Cree Elder Women, Whapmagoostui, Hudson Bay (1993)

About Langelle Photography

I am a concerned photographer whose work spans five decades and six continents. Langelle Photography provides a home for these documentary photographic images concerning social, ecological and economic struggles. The site is designed for editors/researchers, magazines, newspapers, movies, art directors, gallery representatives, book publishers, writers/journalists, collectors or nonprofit or grassroots social justice/environmental organizations. And, of course, for use as an educational resource to make sure that peoples’ histories are kept alive. (Please contact for details and rates.)

I attempt to capture, what noted photographer Henri Cartier-Bresson describes as ‘the decisive moment.’ To me this decisive moment is the instant a visual image is recorded—when light, composition and the subject unite; and in less than a second, a truth is revealed, a visual message.

Why Concerned Photography

“The concerned photographer finds much in the present unacceptable which he tries to alter. Our goal is simply to let the world also know why it is unacceptable”– Cornell Capa (1918-2008). Cornell Capa was a photographer for Magnum Photos, former Executive Director of the International Center of Photography (ICP) in Manhattan, and the brother of famous war photographer Robert Capa. Robert was one of the founders of Magnum Photos. Cornell was Langelle’s mentor when Orin was at the ICP.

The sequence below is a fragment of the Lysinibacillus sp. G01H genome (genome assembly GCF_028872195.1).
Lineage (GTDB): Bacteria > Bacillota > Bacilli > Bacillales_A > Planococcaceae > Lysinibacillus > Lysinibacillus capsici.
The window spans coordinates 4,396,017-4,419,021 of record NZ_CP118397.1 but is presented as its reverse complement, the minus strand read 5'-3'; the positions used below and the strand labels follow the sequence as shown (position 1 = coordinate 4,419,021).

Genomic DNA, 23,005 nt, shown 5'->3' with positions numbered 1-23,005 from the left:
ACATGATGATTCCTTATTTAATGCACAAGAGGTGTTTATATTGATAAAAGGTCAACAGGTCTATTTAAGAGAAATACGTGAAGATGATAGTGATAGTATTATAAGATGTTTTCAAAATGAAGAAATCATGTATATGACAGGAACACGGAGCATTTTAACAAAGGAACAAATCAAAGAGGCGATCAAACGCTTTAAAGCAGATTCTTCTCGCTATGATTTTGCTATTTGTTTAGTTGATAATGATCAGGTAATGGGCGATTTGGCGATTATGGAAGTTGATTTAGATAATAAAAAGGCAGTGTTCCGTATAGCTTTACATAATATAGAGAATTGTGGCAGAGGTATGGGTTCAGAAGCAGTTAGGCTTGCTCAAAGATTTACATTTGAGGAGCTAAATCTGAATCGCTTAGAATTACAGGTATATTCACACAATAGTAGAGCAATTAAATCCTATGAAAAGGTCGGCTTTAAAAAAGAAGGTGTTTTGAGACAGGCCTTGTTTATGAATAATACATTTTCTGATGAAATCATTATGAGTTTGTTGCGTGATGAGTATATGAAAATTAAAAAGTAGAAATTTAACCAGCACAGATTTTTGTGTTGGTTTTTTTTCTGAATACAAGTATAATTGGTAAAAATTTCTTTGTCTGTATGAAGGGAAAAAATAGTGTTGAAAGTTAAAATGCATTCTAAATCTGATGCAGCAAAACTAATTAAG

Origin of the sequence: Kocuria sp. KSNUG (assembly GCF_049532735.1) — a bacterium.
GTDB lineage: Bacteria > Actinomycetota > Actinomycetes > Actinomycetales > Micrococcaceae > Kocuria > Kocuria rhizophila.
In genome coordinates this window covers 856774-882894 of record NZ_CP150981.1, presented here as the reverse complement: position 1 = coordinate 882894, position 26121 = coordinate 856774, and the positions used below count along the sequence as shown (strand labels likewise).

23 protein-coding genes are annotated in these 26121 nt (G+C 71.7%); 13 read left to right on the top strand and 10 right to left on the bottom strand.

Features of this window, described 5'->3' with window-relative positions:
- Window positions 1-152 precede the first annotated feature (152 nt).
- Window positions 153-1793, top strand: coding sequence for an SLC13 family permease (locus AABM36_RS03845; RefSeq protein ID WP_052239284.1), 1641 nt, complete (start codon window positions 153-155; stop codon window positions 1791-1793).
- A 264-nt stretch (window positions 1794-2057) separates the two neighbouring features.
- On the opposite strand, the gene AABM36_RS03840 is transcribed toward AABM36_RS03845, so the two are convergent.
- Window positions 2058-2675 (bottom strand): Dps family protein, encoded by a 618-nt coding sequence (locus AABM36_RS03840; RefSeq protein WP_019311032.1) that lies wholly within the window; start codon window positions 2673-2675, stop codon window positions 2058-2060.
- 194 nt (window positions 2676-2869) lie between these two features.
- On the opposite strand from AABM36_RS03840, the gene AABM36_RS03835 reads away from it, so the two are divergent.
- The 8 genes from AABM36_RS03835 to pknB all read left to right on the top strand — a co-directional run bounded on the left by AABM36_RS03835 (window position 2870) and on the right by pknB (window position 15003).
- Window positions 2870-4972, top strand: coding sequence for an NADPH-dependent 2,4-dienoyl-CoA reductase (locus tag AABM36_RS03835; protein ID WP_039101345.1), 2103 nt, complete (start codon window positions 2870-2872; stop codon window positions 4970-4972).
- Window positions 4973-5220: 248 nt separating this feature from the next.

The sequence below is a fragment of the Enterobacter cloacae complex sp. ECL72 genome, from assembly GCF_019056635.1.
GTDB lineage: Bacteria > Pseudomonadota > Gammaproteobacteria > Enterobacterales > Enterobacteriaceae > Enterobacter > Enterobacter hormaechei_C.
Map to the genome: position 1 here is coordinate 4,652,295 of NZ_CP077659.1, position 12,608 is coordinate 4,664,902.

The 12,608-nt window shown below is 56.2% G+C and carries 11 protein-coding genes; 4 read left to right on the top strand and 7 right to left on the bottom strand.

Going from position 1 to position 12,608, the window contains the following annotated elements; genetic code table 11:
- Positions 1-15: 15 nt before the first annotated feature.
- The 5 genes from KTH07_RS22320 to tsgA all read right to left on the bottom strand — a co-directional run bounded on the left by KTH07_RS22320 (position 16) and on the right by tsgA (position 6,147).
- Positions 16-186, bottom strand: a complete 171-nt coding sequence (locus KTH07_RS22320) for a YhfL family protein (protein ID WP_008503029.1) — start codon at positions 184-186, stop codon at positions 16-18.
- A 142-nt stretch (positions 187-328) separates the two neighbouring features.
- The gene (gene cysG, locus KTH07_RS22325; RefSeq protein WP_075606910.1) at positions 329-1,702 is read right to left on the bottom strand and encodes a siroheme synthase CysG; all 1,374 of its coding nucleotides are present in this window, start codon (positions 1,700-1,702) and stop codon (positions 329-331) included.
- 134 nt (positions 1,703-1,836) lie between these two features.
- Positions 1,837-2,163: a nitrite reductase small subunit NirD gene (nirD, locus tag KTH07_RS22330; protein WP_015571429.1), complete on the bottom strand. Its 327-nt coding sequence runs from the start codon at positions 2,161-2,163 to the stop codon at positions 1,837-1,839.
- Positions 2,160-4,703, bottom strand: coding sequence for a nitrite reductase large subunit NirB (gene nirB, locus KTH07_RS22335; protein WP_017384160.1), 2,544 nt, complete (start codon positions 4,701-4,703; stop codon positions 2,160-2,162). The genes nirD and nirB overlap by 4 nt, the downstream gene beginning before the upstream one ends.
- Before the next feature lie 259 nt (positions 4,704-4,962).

Cornell Capa in front of the International Center of Photography, 94th St. and Fifth Ave., Manhattan. For Camera 35’s “House on 94th St” 1977

Our Team

Orin Langelle


Award winning photographer who has taken photos for over 50 years across six continents. He currently is working on his archives.

Anne Petermann

Creative Consultant

With an extensive background in forest protection and human rights work, Anne is the Executive Director of Global Justice Ecology Project as well as an artist and photographer.

Steve Taylor

Press Agent/Videographer

Steve Taylor is a digital content creator, podcaster and videographer. Taylor has worked professionally as a media liaison for decades, with 12 years of Capitol Hill experience. As an environmental activist, Taylor worked to preserve the Shawnee National Forest, founded the Times Beach Action Group and now works as Press Secretary for Global Justice Ecology Project.

Langelle Photography is part of the Global Justice Media Program of Global

Justice Ecology Project

Learn More

Photographer Statement

Woman holding photo of baby whose condition is blamed on the dumping of agrotoxins is shown during a rally in Asunción, Paraguay, 3 December 2014

As a concerned photographer my work is mainly concentrated on documenting images pertaining to social, ecological and economic issues. Showing how they are intrinsically linked is crucial to understanding the whole –to seeing the big picture – instead of compartmentalizing each separately – as everything is interconnected. The root causes of these problems are often one and the same.

To find these root causes, I look not just at the present but also my past work. Those photographs are historical documentation and present a sociological and an anthropological record of realities I have witnessed.

My work is an historical look at social movements, struggle and everyday life. It is designed to counter the historical or societal amnesia from which we collectively suffer –especially with regard to the real history of social, economic and ecological struggles.

I attempt to show the hidden or forgotten history of which many are not aware. Truths that powerful entities cover up or falsify for their own ends – truths displaced by a more ‘respectful’ or sanitized history – a falsified, commodified version of reality that elites want society to believe – the dominant social organization of forgetting.